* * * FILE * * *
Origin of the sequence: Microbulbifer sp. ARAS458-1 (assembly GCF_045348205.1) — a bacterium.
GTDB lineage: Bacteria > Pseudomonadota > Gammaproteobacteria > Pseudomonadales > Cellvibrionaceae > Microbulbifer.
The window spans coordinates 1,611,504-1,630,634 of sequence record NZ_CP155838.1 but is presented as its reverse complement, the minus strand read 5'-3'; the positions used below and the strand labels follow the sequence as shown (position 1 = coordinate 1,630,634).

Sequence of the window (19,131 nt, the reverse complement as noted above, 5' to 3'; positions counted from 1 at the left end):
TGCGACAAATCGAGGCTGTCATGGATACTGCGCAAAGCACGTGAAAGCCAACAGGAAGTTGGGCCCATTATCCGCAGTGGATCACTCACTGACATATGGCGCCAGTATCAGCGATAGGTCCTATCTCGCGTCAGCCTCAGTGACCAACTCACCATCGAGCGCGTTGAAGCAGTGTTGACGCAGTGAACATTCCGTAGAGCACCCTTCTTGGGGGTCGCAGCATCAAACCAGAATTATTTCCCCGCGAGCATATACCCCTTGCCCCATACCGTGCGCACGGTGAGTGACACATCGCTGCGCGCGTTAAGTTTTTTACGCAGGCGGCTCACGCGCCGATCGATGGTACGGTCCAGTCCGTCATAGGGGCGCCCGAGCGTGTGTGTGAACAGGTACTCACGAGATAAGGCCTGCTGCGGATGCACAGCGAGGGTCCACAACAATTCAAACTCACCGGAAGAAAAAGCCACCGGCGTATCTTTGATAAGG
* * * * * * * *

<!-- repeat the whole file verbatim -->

Origin of the sequence: Microbulbifer sp. ARAS458-1 (assembly GCF_045348205.1) — a bacterium.
GTDB lineage: Bacteria > Pseudomonadota > Gammaproteobacteria > Pseudomonadales > Cellvibrionaceae > Microbulbifer.
The window spans coordinates 1,611,504-1,630,634 of sequence record NZ_CP155838.1 but is presented as its reverse complement, the minus strand read 5'-3'; the positions used below and the strand labels follow the sequence as shown (position 1 = coordinate 1,630,634).

Sequence of the window (19,131 nt, the reverse complement as noted above, 5' to 3'; positions counted from 1 at the left end):
TGCGACAAATCGAGGCTGTCATGGATACTGCGCAAAGCACGTGAAAGCCAACAGGAAGTTGGGCCCATTATCCGCAGTGGATCACTCACTGACATATGGCGCCAGTATCAGCGATAGGTCCTATCTCGCGTCAGCCTCAGTGACCAACTCACCATCGAGCGCGTTGAAGCAGTGTTGACGCAGTGAACATTCCGTAGAGCACCCTTCTTGGGGGTCGCAGCATCAAACCAGAATTATTTCCCCGCGAGCATATACCCCTTGCCCCATACCGTGCGCACGGTGAGTGACACATCGCTGCGCGCGTTAAGTTTTTTACGCAGGCGGCTCACGCGCCGATCGATGGTACGGTCCAGTCCGTCATAGGGGCGCCCGAGCGTGTGTGTGAACAGGTACTCACGAGATAAGGCCTGCTGCGGATGCACAGCGAGGGTCCACAACAATTCAAACTCACCGGAAGAAAAAGCCACCGGCGTATCTTTGATAAGG